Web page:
Sherwani

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The Rajput style Sherwani is widely believed to be the origin of Sherwani, shown here is the Royal of Mewar Rana Arvind Singh with his family members in traditional Rajput way of carrying swords along with Royal dress

Sherwani (Urdu: شیروانی‎; Hindi: शेरवानी) is a long coat-like garment worn in South Asia, very similar to an Achkan or doublet. Sherwani originated as a fusion of the Shalwar Kameez with the frock coat. It was traditionally associated with the Rajput aristocracy of the Indian subcontinent. The Muslim aristocracy of India had subsequently adopted it. It is worn over the Kurta and Churidar, Khara pajama, a shalwar. It can be distinguished from the achkan by the fact that it is often made from heavier suiting fabrics, and by the presence of a lining.

The two founders of Aligarh movement wearing Sherwani, Nawab Mohsin ul Mulk, Sir Syed Ahmed Khan, Justice Syed Mahmood

After the independence of Pakistan, Mohammad Ali Jinnah frequently wore the Sherwani and made it the national dress of Pakistan.[1]

History[edit]

15th century depiction of a Rajput King, Rana Kumbha, wearing sherwani suggests that Rajputs were primary adherents to Sherwani dress

The Sherwani originated in South Asia and was the court dress of nobles of the royals of India, before being more generally adopted in the late eighteenth century. It appeared during the period of British India in 18th century, as a fusion of the Shalwar Kameez with the British frock coat. It was gradually adopted by most of the Indian aristocracy, mostly Muslim, and later by the general population, as a more westernized form of traditional attire. Like the Urdu language, it also became a symbol of Muslim nobility. Before the independence of India and Pakistan, the Sherwani was closely associated with founders of Aligarh Movement. Following Sir Syed Ahmed Khan, all the professors and students wore Sherwani. The name "Aligarh Sherwani" was also coined, inspired by the popularity of the design at Aligarh Muslim University.[2] At the Aligarh Muslim University, these Sherwanis are still worn to keep alive a long running tradition of academics.

  • The Nizam of Hyderabad, Mir Sir Osman Ali Khan, Asaf Jah VII, the richest man in the world, having a fortune estimated at US$2 billion in the early 1940s.[3] always used to wear Sherwani. He ascended the throne in 1911.[4] In his time, all the nobility at the court and all officers of the state also used to wear Sherwani.

Pakistan[edit]

Mohammad Ali Jinnah, the founder of Pakistan, frequently wore the Sherwani after Pakistan achieved independence, and made it the national dress of Pakistan despite the fact that English culture had greatly influenced his personal preferences, particularly when it came to dress. Earlier, Mohammad Ali Jinnah donned Western style clothing and he pursued the fashion with fervour. It is said he owned over 200 hand-tailored suits which he wore with heavily starched shirts with detachable collars. During his last years he was seen mostly in Sherwani and a Karakul hat which subsequently came to be known as "Jinnah cap".

Following him most government officials in Pakistan such as the President and Prime Minister started to wear the formal black Sherwani over the shalwar qameez on state occasions and national holidays. But as Dr. Tariq Rahman writes about the western style officers that "the impeccably dressed South Asian officers, both civilian and military, never wore in public till the 1970s when Prime Minister Zulfikar Ali Bhutto gave respectability to this dress by wearing it in public.[5] However General Muhammad Zia-ul-Haq made it complusory of all officers to wear Sherwani on state occasions and national holidays.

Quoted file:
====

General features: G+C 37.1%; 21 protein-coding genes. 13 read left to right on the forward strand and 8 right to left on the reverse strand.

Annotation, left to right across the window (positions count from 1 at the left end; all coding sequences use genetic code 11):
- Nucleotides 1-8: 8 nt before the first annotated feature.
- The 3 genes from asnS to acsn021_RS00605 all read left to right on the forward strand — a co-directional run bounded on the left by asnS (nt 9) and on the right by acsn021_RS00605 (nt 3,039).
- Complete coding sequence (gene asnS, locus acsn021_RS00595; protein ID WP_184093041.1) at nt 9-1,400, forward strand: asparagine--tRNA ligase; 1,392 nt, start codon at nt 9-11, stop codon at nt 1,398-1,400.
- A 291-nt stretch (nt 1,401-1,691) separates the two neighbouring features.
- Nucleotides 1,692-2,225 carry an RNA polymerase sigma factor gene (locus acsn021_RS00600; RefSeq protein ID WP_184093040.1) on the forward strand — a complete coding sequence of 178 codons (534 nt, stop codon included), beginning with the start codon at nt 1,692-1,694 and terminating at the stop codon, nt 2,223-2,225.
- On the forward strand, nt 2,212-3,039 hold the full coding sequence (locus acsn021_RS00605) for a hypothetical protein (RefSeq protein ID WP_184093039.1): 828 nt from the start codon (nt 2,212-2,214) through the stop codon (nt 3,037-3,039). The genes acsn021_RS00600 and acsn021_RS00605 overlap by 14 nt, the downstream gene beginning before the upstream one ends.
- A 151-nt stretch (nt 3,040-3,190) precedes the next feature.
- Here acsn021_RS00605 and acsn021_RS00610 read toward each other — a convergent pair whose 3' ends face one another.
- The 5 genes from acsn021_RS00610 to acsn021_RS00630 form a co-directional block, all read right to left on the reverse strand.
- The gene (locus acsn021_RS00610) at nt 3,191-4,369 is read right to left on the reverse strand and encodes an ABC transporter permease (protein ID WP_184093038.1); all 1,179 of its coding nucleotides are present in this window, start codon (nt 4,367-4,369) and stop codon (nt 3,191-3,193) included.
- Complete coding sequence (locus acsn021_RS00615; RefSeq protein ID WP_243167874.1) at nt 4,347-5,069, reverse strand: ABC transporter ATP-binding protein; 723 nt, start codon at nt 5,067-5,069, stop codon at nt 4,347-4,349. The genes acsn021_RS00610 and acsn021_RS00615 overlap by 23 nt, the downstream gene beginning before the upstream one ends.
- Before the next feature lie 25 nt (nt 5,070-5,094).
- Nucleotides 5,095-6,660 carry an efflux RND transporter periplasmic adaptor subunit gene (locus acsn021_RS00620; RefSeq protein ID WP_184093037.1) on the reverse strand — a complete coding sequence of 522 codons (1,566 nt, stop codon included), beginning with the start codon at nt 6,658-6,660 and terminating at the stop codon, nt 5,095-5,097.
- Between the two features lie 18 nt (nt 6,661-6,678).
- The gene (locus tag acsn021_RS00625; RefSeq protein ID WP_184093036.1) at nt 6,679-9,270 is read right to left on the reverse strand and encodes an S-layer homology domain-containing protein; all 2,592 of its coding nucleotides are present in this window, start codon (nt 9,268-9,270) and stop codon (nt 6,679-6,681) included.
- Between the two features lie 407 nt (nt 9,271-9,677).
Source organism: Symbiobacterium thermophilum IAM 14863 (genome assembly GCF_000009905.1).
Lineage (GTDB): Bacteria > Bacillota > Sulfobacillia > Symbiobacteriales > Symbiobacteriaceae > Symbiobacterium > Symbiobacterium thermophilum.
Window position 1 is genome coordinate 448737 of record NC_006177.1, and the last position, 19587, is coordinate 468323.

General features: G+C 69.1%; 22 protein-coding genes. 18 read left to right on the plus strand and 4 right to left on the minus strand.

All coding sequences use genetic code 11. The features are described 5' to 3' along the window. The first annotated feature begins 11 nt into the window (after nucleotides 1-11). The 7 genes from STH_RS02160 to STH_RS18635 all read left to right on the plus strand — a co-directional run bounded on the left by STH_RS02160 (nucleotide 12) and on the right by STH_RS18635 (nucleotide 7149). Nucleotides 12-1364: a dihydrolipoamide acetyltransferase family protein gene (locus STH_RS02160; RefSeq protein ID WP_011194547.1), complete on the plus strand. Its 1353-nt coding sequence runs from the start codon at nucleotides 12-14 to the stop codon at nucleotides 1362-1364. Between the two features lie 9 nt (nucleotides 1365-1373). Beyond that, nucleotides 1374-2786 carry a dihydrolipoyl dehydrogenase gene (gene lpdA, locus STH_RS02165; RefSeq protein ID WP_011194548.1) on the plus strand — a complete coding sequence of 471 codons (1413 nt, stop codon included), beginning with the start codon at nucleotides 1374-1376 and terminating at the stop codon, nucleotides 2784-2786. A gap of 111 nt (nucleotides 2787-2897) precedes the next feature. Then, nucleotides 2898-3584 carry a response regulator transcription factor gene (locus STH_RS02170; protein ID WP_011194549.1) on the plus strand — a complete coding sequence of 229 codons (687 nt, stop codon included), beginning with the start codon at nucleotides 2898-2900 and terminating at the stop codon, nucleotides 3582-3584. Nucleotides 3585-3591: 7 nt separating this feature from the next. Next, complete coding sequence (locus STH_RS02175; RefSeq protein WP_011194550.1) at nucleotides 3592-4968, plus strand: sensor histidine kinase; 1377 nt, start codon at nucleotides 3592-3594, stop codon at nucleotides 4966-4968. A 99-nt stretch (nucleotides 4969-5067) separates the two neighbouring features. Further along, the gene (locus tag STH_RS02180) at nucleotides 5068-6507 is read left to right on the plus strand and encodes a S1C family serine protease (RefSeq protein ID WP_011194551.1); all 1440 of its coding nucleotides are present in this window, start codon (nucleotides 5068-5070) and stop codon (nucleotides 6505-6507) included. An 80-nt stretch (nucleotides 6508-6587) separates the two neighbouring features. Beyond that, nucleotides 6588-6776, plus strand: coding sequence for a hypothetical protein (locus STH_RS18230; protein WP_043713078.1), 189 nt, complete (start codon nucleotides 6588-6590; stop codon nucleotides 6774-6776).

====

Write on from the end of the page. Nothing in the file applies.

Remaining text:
Muslim physics scientist Dr Abdul-Salam appeared in black sherwani to receive nobel prize.

It has also become almost customary for bride grooms to wear a sherwani on their wedding almost always accompanied by a turban. Wedding sherwanis usually tend to have embroidered collars and have been popularized in recent times by designers like Amir Adnan and Deepak Perwani. One major difference between Sherwani wearing habits in India and Pakistan is that Pakistanis very rarely wear it with chooridar pyjamas preferring a shalwar instead while their Indian counterparts are distinguished by their preference for chooridars.

India[edit]

Jawaharlal Nehru(left) wearing a Sherwani.

In India, the sherwani is generally worn for formal occasions in winter by those of North Indian descent, especially those from Rajasthan, Uttar Pradesh and Hyderabadi-Muslims. The sherwani is generally associated with Muslims while the achkan was historically favored by Hindu nobles. The two garments have significant similarities, though sherwanis typically are more flaired at the hips. The achkan was also modified into the Nehru Jacket, which is popular in India.

Sherwani.

The Hyderabadi Sherwani was the dress of choice of the Nizam of Hyderabad and Hyderabadi nobles. The Hyderabadi sherwani is longer than normal sherwani reaching below the knees.[6]

Bangladesh[edit]

In Bengal (Bangladesh and West Bengal), the Sherwani is worn by Bengali Muslims on formal occasions such as weddings and classical concerts.

Ceylon[edit]

In Ceylon, now Sri Lanka, it was generally worn as the formal uniform of Mudaliyars and early Tamil legislators during the British colonial period. The diplomatic service had incorporated its use for formal occasions overseas.

Modern sherwanis[edit]

Achkans and sherwanis are worn by many Indian, Pakistani and Bangladeshi grooms as wedding dresses. These garments usually feature detailed embroidery or patterns.

Sherwanis have been designed by Rohit Bal for British Airways cabin crews serving on flights to South Asia.

Music director A.R. Rahman appeared in a black sherwani to receive an Academy Award.

Notes[edit]

See also[edit]